Agri Business

Tea Board plans new purchase norm to help small growers

Santanu Sanyal Kolkata | Updated on March 12, 2018

To benefit the small tea growers.

Proposal forwarded to Commerce Ministry for approval

The Tea Board has decided to amend the Tea (Marketing) Control Order 2003 to benefit small tea-growers.

A proposal in this regard has already been passed by the board of directors and forwarded to the Commerce Ministry for approval.

Once the approval is available, the Tea (Marketing ) Control Order 2013 (Amendment) will replace the present Tea (Marketing) Control Order 2003.

A small tea grower is one whose holding size does not exceed 25 acres.

There are over two lakh such growers in the country and together they account for nearly one-third of the country’s total tea production of over one billion kg.

The Tea Board decision follows the directive of the Commerce Ministry to comply with the judgment of the Madras High Court.

In an order passed on October 12, 2012, the Madras High Court had directed the Tea Board to arrive at a scientific price sharing formula to ensure a reasonable price of green leaves produced by the small growers in the Nilgiri district after re-visiting the ICWAI report and conducting any other study, if required, for the purpose.

Accordingly, the Tea Board had engaged the Indian Institute of Plantation Management for carrying out the study.

The IIPM report has since been received by the Board. A major amendment being sought by the Tea Board is amending the Clause 21 of the order such that bought leaf factories (BLFs) buying leaves from small growers and operating at 65 per cent capacity will, henceforth, mandatorily sell 70 per cent of their production through the auction system.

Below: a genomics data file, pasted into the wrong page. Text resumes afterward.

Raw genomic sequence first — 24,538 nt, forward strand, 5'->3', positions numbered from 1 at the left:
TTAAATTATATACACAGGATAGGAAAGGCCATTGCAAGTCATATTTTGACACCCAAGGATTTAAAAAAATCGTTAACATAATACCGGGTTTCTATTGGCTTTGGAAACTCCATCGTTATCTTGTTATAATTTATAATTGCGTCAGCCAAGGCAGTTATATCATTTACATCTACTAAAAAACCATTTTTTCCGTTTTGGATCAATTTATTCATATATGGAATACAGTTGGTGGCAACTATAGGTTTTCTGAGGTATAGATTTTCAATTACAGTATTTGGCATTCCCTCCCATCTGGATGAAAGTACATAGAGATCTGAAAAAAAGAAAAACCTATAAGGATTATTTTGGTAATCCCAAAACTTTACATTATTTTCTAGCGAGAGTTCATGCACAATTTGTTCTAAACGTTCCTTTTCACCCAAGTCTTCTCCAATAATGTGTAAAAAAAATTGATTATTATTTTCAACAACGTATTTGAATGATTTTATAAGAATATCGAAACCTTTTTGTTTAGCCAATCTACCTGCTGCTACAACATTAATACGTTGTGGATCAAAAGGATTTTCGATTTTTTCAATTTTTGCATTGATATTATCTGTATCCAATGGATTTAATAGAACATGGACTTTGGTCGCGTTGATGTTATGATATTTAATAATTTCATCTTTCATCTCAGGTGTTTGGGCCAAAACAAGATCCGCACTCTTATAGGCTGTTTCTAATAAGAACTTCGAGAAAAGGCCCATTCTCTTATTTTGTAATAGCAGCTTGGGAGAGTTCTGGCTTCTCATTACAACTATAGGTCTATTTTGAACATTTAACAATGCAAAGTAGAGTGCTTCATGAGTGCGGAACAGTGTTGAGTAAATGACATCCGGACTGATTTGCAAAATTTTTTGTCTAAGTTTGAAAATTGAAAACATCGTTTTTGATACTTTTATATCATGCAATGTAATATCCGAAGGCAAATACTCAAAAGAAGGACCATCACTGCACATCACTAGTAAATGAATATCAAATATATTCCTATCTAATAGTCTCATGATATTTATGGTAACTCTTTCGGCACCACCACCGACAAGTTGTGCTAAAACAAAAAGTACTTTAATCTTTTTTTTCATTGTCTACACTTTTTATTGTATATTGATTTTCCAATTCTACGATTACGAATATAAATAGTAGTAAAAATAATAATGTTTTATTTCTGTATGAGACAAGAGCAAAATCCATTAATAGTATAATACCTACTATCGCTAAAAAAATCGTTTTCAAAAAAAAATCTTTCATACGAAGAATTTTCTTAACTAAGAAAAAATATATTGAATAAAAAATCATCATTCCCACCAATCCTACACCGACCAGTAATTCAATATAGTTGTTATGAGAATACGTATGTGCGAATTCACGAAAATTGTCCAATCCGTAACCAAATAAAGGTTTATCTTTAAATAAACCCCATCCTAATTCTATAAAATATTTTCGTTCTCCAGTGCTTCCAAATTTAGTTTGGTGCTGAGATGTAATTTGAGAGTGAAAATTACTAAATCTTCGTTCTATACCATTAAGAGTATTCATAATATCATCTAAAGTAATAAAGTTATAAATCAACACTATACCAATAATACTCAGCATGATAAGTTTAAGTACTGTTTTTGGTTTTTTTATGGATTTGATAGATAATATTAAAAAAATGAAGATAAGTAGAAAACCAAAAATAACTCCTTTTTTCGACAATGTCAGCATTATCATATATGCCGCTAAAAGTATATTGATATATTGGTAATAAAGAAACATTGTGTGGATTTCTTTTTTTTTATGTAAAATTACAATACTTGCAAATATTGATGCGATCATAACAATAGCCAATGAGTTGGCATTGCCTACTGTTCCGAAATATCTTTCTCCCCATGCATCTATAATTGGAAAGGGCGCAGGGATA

Other amendments include, obtaining Tea Board approvals being made mandatory for the factories undertaking capacity expansion and forming the district level monitoring committees in each tea growing district to monitor the price of green leaf being paid to the small tea growers.

Even in the present Tea (Marketing) Order 2003, there is a provision for sale through auction by BLFs.

But it is not mandatory as the quantity to be sold is not specified.

As a result, the factories are free to sell their produce in the way they like.

The BLFs generally opt for private sales, a source of grievance of the small growers who complain that they do not get know the exact price at which BLFs sell their produce.

There being no transparency in the deals, the growers, it is complained, do not always get the remunerative prices and, therefore, lose.

The growers are paid for their green leaves by BLFs according to the price sharing formula.

However, different tea-growing regions follow different formulas — 65:35 in Niligiris and Assam; 58:42 in Dooars and Terai regions of West Bengal.

In other words, a small grower in Nilgiris and Assam is supposed to get 65 per cent of the made price at which a BLF has sold its production.

Since the production of one kg of made requires 4.65 kg of green leaves, the remuneration of a green leaf grower, therefore, will be determined accordingly.

But such a formula makes sense only if there is transparency in pricing.

In a private sale, such transparency is absent.

In an auctioning system, on the other hand, there is transparency and it is easy to know the price. The district level monitoring committees will also ensure a fair deal for the small growers.

The Tea Board has also noted that many BLFs have gone for capacity expansion without informing the board.

santanu.sanyal@thehindu.co.in

Published on June 30, 2013

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